The Americans began a run of five games in 18 days by thoroughly dismantling Scotland, 5-1, with a Landon Donovan hat trick and bewildering display of attacking soccer.
The Americans didn't thrash the Scots Saturday in Jacksonville, Fla., solely because of any one factor, yet by combining several powerful elements of their game –- conditioning, aggression, determination, tactics – they embarrassed a nation that prides itself on spirit above all else.
Before they began to wilt from heat and fatigue after about half an hour, the Scots were down, 2-1, and already in deep trouble. While they were able to shackle lone forward Terence Boydone-on-one, they were unable to close down the spaces behind and around him, which enabled an energetic array of five midfielders to connect passes, time runs, and interchange positions frequently and efficiently.
Magnificent performances byDonovan, who scored his third national-team hat trick, and Michael Bradley, credited with one assist to accompany a scintillating half-volley from 25 yards out for goal No. 2, highlighted one of the most dominant U.S. games ever by the USA against a respected European opponent. Jermaine Jones, a victim of his own volatility too many times, played a monster two-way game that produced two precise assists and a clinical finish on the fifth U.S. goal.
As if often the case, no consensus existed on what formation the team was playing. MLSsoccer.com called it a 4-1-4-1, NBC Sports Network diagrammed a 4-3-3, and there were also references to 4-3-2-1 that seemed to jibe closest to a designation of a four-man back line, a triangle of three interchanging midfielders, two wingers, and lone forward Boyd.
Dubbed in some circles the “Christmas Tree” formation and stereotyped as a defensive blockade, the Americans proved yet again that the right mix of talents and tactics trumps a dogmatic diagram. Well-supported, aggressive defending smothered the Scots; flank play and crisp ball movement that spread out the “Christmas tree” cut apart their defense.
One facet of the system was that Donovan, deployed as a right wing but free to move about, attacked more directly than did opposite number Jose Torres. Yet still Torres contributed several vital plays at both ends of the field as he and left back Fabian Johnson gave the Americans one of their strongest left-sided presences in recent memory.
By tucking Torres inside, Coach Jurgen Klinsmman achieved several objectives: room opened up on the left flank for Johnson, who is bolder and faster going forward than Torres; Torres replicated the left-central role he often plays for his Mexican club team, Pachuca; and the freedom to interchange positions allowed to Torres to at times slide farther, all the way into the middle, which utterly overwhelmed the already laboring Scots as they chased Bradley, Jones, Donovan and Maurice Edu.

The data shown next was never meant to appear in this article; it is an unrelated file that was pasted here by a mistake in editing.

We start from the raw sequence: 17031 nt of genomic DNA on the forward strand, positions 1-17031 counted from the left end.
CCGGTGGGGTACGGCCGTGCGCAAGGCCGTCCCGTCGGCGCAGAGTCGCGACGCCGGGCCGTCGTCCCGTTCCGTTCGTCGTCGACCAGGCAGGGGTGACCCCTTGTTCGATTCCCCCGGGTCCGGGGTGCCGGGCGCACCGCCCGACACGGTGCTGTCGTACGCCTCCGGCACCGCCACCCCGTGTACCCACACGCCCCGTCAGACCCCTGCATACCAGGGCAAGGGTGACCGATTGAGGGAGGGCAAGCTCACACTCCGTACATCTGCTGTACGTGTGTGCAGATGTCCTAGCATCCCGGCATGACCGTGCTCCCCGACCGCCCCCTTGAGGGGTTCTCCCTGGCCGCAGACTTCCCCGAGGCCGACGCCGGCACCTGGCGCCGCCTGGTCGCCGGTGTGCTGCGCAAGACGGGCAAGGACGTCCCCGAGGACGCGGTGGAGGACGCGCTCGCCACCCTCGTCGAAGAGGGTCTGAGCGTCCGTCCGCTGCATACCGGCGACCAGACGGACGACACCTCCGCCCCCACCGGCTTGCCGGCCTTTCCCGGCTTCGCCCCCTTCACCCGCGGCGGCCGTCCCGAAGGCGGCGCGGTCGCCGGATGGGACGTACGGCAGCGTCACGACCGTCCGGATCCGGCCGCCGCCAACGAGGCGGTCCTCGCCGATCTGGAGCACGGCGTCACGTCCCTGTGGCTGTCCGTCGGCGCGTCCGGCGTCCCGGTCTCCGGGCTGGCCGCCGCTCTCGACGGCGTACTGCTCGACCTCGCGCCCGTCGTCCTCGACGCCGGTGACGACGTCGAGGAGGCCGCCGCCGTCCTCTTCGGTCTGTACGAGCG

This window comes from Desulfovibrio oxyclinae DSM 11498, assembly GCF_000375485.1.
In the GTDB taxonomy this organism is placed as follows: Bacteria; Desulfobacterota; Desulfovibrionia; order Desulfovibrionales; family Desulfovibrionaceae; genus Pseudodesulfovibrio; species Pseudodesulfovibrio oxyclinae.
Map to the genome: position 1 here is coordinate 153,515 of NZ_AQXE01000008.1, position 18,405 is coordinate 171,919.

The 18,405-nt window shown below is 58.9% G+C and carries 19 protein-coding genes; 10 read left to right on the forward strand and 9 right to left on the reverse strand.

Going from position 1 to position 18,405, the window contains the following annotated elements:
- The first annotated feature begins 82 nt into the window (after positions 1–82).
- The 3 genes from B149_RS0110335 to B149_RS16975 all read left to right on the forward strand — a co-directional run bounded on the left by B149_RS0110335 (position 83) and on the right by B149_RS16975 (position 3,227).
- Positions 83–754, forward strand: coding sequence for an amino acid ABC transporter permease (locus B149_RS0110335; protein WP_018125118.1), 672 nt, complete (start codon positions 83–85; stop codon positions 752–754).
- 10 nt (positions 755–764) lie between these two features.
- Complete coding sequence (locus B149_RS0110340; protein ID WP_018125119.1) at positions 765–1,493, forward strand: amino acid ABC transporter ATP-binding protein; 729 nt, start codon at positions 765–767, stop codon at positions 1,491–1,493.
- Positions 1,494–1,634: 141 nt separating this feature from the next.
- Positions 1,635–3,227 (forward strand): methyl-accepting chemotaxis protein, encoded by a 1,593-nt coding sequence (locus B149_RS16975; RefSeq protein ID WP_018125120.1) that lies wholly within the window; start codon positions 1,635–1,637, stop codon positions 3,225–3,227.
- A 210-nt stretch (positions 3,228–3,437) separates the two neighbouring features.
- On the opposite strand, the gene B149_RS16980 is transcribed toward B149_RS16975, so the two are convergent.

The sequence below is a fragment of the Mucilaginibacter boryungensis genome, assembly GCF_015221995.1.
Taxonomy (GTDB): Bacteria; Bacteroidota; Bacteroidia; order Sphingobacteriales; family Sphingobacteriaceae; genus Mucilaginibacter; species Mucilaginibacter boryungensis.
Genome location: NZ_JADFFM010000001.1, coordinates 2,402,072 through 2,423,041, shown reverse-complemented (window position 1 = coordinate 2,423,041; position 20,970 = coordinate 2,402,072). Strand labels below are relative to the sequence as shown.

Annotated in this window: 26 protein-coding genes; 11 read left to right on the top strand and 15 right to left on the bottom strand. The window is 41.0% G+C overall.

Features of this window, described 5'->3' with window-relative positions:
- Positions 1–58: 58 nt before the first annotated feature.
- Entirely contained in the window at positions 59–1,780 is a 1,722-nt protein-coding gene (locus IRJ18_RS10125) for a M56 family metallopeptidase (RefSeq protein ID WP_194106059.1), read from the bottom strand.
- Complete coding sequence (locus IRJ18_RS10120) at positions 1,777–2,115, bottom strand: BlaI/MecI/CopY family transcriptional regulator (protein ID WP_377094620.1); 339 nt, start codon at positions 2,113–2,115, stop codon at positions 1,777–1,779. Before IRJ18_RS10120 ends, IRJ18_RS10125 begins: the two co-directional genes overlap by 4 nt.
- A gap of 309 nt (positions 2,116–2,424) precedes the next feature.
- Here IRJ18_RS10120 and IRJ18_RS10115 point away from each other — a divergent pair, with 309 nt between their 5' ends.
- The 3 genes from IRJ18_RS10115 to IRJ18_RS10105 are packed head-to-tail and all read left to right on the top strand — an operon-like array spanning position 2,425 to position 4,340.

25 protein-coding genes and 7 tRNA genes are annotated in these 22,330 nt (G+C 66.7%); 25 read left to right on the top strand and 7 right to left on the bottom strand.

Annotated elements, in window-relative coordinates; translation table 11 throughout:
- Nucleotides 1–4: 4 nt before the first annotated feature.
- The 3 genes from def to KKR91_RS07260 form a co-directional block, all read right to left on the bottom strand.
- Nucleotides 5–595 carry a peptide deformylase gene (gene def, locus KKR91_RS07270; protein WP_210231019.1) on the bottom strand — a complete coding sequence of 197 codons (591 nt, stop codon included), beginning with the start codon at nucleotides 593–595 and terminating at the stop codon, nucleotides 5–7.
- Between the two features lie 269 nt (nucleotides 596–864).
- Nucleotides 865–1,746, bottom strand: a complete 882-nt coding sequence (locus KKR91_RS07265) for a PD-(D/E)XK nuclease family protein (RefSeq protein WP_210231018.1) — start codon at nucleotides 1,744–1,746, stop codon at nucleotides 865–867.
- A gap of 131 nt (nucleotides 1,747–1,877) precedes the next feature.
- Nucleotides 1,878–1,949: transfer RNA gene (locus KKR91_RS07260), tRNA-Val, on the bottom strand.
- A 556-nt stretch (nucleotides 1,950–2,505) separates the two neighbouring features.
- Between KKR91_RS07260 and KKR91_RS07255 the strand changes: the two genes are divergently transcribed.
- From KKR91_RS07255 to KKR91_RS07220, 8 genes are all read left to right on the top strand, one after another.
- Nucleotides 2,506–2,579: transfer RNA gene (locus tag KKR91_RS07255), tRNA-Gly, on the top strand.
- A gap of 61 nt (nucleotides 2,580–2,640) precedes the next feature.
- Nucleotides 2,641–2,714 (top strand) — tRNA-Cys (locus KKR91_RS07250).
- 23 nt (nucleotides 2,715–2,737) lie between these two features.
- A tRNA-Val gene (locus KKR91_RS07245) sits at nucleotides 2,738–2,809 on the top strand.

The concept of players taking up positions on the field, rather than rigidly playing positions laid out on a chalkboard, manifested itself throughout the match. At times, Torres would slide into the middle but Johnson would hang back, which allowed Jones to float outside and take up that vital position near the touchline from which he hit two crosses in the first half.
In the second half, a similar move mirrored on the right side produced the ball that Jones, playing briefly as a right wing, served up for Donovan to score his second goal with a sharp finish into the bottom far corner. Jones rounded off his outstanding night and the U.S. scoring by heading home a cross from Donovan.
Torres tracked back to win a ball near his own goal line a few minutes after his sharp midfield tackle had set in motion the sequence from which, less than three minutes after kickoff, Donovan slashed the rebound of his own shot into the roof of the net. Another fluid sequence early in the second half yielded a linkup between the two wingers when a Torres back-heel freed Donovan to shoot against the post.
The secret to the U.S. attacking success had just as much to do with its balance and shape defensively whether or not it had the ball. While the midfielders, along Johnson, were always scenting an opportunity to move the ball forward, very seldom did a player leave an exploitable gap. The USA, especially in the first half, lost a few balls in the middle third but usually had enough cover to either win the ball back quickly or blunt whatever forays Scotland generated.
This concept didn’t always transition smoothly to defense. The Scots in the first half found some room on their right side, and from midfield launched several tempting crosses, one of which Kenny Miller headed off the chest of U.S. defender Geoff Cameron and into the net. But once their legs started to shake and lungs began to burn, byproducts of American running and Florida heat, the Scots were consigned to scramble and survive.
While Bradley’s incredible strike and sharp passing deserved all the plaudits they generated, his greatest value came from serving as a central fulcrum: the first line of contention when possession was lost in midfield, and the conduit to keep possession or exploit a defensive seam when attacking.
Playing first-time short balls and anticipating play shrewdly, Bradley moved imperially about the midfield, with only a couple of innocuous giveaways clouding his performance. And his goal, a sweetly swerving strike with the outside of his right foot from a Donovan flick, is dazzling every time it's viewed.
Klinsmann will have more weapons at his disposal this week for games against Brazil (Wednesday) and Canada (Sunday) when Clint Dempsey recovers from a groin injury and Jozy Altidore joing the squad. Regardless of personnel, the team’s bold mindset seems unlikely to change.